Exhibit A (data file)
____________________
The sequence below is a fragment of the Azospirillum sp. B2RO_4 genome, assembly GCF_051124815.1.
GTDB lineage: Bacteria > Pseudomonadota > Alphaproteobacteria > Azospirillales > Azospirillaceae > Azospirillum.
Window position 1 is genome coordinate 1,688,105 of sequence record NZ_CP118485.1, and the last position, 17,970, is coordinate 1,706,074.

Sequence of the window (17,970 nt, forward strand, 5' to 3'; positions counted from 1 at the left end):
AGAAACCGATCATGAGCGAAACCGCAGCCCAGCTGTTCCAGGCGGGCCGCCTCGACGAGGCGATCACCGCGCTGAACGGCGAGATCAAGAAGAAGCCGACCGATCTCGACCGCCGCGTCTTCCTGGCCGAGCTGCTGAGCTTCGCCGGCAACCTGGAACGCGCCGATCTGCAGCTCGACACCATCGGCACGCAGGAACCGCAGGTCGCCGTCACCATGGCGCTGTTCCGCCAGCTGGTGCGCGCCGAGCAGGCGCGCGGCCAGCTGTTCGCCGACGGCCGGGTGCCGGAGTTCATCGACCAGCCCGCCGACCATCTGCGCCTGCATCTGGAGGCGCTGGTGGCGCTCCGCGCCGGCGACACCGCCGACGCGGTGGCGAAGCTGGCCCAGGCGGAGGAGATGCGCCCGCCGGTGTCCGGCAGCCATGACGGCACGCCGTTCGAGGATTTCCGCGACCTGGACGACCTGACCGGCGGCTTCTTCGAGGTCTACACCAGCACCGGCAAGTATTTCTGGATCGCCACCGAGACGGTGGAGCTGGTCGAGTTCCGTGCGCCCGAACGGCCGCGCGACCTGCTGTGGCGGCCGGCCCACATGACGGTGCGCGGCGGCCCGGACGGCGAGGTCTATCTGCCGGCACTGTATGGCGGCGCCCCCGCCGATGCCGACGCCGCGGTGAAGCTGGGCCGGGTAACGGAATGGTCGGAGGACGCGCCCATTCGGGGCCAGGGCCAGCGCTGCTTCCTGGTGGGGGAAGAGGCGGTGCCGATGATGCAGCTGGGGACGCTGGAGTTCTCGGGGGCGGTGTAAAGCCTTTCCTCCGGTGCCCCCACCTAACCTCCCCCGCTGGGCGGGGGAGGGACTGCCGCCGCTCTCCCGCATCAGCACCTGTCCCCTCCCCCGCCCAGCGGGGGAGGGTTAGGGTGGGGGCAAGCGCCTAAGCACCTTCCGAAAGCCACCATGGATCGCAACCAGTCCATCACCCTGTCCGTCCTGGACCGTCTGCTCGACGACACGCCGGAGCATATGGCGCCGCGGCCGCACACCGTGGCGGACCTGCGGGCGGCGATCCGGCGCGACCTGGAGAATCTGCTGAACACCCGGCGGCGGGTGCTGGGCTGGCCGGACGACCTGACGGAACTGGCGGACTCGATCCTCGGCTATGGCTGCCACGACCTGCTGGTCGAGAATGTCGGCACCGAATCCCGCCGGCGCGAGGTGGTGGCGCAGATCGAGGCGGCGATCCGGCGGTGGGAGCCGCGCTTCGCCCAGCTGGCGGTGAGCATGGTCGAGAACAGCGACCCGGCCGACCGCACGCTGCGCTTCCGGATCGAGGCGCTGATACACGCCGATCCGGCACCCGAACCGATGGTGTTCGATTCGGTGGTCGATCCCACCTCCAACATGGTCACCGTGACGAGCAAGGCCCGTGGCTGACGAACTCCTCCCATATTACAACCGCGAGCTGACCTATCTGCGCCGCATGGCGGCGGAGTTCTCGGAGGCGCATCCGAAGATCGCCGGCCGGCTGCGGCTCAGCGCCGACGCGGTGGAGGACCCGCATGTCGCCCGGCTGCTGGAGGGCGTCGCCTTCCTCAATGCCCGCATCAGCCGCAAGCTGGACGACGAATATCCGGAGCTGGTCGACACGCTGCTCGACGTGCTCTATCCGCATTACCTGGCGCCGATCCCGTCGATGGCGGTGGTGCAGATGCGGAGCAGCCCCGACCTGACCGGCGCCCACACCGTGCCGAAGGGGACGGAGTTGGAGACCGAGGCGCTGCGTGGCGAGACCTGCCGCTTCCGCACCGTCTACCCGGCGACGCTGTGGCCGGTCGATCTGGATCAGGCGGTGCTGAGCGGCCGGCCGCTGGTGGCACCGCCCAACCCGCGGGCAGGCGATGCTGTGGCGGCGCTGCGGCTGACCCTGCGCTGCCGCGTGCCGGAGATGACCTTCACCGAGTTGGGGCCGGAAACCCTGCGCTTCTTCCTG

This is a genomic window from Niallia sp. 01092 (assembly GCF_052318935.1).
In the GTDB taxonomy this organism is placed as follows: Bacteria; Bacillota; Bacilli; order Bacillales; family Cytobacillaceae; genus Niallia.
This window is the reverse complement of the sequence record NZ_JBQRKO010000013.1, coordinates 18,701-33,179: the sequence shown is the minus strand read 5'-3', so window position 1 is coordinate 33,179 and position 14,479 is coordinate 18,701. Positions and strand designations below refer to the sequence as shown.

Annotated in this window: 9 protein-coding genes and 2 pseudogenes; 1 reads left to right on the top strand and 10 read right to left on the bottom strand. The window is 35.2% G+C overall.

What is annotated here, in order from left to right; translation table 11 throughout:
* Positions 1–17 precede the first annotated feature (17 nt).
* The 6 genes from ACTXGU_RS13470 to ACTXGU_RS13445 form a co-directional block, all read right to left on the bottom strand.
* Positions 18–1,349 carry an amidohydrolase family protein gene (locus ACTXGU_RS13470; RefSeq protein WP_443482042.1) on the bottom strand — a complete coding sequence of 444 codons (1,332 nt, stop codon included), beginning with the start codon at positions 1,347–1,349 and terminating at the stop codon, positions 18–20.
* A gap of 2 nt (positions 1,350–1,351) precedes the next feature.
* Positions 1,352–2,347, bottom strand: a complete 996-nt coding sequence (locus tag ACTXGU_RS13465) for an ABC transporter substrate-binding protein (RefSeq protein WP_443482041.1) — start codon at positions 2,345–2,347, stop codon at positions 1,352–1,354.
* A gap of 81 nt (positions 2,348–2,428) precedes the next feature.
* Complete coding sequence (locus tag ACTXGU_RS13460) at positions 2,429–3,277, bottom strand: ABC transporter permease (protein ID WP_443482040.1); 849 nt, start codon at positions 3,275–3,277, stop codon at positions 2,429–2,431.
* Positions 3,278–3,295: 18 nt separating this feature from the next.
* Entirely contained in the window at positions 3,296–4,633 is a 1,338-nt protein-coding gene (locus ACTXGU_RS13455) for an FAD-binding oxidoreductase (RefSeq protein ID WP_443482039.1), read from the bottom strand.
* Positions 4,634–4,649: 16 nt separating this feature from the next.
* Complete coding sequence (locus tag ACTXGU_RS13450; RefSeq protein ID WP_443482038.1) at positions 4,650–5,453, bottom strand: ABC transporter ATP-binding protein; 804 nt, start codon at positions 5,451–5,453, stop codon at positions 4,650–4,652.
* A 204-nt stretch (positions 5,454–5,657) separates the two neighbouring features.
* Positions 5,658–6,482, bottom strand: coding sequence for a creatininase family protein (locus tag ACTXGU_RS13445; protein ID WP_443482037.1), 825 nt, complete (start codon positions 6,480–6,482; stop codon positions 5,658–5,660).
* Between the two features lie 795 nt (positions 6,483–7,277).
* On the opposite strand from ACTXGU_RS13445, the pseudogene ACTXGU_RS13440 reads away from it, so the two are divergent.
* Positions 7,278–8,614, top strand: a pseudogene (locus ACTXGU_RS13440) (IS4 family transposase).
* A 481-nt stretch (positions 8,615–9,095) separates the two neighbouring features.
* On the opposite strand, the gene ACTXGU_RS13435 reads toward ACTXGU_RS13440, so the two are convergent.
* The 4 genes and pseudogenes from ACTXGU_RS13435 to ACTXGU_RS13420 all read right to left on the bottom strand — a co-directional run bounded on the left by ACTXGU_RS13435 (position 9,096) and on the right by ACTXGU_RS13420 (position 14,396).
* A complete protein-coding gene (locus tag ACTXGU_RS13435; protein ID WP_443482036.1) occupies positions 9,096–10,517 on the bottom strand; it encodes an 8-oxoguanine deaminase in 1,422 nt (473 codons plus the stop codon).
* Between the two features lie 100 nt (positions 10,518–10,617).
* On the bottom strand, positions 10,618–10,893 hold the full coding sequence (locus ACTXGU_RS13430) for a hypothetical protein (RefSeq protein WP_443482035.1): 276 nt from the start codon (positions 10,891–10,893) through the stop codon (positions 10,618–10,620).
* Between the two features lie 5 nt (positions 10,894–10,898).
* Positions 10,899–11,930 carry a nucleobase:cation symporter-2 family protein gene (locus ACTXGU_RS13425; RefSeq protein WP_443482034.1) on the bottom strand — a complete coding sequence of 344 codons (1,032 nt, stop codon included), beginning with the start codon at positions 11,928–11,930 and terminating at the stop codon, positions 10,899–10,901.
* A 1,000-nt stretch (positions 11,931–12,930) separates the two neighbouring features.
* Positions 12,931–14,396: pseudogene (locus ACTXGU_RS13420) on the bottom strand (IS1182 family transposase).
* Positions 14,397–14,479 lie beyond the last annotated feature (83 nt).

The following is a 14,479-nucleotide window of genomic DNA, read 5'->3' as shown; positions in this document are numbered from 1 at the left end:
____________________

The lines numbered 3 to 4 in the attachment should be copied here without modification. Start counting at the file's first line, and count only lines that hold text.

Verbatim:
Window position 1 is genome coordinate 1,688,105 of sequence record NZ_CP118485.1, and the last position, 17,970, is coordinate 1,706,074.

Sequence of the window (17,970 nt, forward strand, 5' to 3'; positions counted from 1 at the left end):